Overcoming T cell-mediated rejection of bone marrow allografts by T-regulatory cells: Synergism with veto cells and rapamycin

David Steiner, Noga Brunicki, Esther Bachar-Lustig, Patricia A. Taylor, Bruce R. Blazar, Yair Reisner

Research output: Contribution to journalArticlepeer-review

27 Scopus citations


Recently, we have shown that anti-third-party cytotoxic T lymphocytes (CTLs) depleted of alloreactivity against the host are endowed with marked veto activity and can facilitate bone marrow (BM) allografting without graft-versus-host disease. We also demonstrated synergism between rapamycin (RAPA) and the veto cells. CD4+CD25+ T-regulatory (Treg) cells are suppressor cells that can enhance alloengraftment. We investigated whether donor Tregs would be synergistic with veto CTLs and RAPA in augmenting alloengraftment or, conversely, would suppress veto CTL effects. Lethally irradiated C3H mice were transplanted at day 2 after irradiation with Balb-nude BM. Graft rejection was induced by purified host-type T cells infused 1 day prior to BMT. The addition of Tregs led to moderate enhancement of engraftment. RAPA at different doses was synergistic with Tregs. The addition of veto CTLs to Tregs enabled reducing the effective RAPA dose fourfold. Combining all three agents was necessary to overcome rejection at low-dose RAPA. Chimerism analysis at 5 to 9 months revealed a significant presence of host-type cells coexisting with the predominant donor T cells, suggesting that tolerance had been attained. The synergistic effects between Tregs, veto CTLs, and RAPA offer an attractive approach for facilitating alloengraftment.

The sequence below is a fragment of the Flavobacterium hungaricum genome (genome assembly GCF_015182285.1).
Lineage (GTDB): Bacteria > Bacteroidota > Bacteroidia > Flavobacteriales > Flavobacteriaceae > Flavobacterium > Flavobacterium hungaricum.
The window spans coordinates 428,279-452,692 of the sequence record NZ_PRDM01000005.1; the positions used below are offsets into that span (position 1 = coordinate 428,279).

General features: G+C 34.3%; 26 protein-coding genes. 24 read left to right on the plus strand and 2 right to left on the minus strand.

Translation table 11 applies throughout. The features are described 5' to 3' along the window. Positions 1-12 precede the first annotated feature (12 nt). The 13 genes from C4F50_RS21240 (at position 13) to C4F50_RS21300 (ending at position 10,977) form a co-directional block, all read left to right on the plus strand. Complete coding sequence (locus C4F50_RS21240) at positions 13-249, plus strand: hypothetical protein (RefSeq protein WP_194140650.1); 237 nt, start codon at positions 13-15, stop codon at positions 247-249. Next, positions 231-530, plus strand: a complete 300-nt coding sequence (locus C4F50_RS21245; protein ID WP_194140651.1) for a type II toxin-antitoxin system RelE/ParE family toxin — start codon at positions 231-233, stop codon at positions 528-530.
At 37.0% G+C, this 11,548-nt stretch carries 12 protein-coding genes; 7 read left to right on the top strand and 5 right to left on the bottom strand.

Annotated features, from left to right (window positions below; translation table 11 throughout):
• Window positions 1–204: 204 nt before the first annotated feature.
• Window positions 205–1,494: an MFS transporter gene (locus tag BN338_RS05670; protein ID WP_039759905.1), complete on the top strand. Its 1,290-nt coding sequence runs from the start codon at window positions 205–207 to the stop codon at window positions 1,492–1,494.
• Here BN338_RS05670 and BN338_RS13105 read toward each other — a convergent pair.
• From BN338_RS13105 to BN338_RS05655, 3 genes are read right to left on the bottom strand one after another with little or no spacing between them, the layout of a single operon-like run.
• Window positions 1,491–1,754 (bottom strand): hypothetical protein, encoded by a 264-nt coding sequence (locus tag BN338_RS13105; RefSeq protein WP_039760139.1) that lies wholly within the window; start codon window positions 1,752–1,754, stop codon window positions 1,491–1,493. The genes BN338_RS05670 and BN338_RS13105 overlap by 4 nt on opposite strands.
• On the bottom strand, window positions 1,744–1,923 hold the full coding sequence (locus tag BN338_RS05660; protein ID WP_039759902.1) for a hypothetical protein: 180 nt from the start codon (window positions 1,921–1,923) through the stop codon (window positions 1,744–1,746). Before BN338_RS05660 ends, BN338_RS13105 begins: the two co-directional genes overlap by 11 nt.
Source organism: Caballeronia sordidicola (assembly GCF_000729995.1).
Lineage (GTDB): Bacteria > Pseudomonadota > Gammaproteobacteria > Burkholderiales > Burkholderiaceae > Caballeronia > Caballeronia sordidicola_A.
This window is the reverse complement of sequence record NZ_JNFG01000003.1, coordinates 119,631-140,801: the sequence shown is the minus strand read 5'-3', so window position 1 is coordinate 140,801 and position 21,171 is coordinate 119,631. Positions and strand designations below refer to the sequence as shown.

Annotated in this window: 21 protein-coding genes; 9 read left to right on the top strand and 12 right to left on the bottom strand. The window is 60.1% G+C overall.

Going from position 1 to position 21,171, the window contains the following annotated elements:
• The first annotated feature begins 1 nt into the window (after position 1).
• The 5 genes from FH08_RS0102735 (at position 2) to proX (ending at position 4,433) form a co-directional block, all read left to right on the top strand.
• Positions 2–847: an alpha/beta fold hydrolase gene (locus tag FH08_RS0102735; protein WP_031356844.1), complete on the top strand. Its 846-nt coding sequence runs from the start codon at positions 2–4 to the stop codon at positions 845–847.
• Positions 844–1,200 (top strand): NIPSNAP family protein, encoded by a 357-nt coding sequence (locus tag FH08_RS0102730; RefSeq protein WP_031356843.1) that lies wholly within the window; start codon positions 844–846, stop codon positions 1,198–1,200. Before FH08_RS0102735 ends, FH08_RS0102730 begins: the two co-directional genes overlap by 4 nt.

Original languageEnglish (US)
Pages (from-to)802-808
Number of pages7
JournalExperimental Hematology
Issue number6
StatePublished - Jun 2006

Bibliographical note

Funding Information:
Supported in part by NIH Grant CA100265-01A1, Rebuilding Immunity for Survival, grant from the NIH, Project 5 Reduced Conditioning Through Control of Host Anti-Donor Alloreactivity; and grants from Mrs. E. Drake and the Gabriella Rich Center for Transplantation Biology Research (NIH P01 AI-56299, R37 HL56067, R01 AI34495, and R01 63452).


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